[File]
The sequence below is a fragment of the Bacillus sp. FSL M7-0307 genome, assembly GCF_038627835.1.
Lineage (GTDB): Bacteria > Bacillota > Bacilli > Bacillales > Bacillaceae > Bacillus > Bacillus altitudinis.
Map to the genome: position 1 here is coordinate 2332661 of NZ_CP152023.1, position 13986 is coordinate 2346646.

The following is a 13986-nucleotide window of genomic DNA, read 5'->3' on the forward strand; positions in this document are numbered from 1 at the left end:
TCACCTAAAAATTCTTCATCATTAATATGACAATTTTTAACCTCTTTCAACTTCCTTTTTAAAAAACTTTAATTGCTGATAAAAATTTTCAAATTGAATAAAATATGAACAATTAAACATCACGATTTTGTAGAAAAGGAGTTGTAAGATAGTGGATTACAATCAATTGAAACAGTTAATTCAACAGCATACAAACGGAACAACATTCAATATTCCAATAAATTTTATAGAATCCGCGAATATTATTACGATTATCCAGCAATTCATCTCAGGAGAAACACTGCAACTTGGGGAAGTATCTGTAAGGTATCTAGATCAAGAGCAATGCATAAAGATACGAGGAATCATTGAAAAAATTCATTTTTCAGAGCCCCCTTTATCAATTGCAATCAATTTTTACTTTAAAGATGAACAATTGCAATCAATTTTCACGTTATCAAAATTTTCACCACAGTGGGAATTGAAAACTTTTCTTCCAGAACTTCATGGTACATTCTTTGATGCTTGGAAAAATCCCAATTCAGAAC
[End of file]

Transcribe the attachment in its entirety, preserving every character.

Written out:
The sequence below is a fragment of the Bacillus sp. FSL M7-0307 genome, assembly GCF_038627835.1.
Lineage (GTDB): Bacteria > Bacillota > Bacilli > Bacillales > Bacillaceae > Bacillus > Bacillus altitudinis.
Map to the genome: position 1 here is coordinate 2332661 of NZ_CP152023.1, position 13986 is coordinate 2346646.

The following is a 13986-nucleotide window of genomic DNA, read 5'->3' on the forward strand; positions in this document are numbered from 1 at the left end:
TCACCTAAAAATTCTTCATCATTAATATGACAATTTTTAACCTCTTTCAACTTCCTTTTTAAAAAACTTTAATTGCTGATAAAAATTTTCAAATTGAATAAAATATGAACAATTAAACATCACGATTTTGTAGAAAAGGAGTTGTAAGATAGTGGATTACAATCAATTGAAACAGTTAATTCAACAGCATACAAACGGAACAACATTCAATATTCCAATAAATTTTATAGAATCCGCGAATATTATTACGATTATCCAGCAATTCATCTCAGGAGAAACACTGCAACTTGGGGAAGTATCTGTAAGGTATCTAGATCAAGAGCAATGCATAAAGATACGAGGAATCATTGAAAAAATTCATTTTTCAGAGCCCCCTTTATCAATTGCAATCAATTTTTACTTTAAAGATGAACAATTGCAATCAATTTTCACGTTATCAAAATTTTCACCACAGTGGGAATTGAAAACTTTTCTTCCAGAACTTCATGGTACATTCTTTGATGCTTGGAAAAATCCCAATTCAGAAC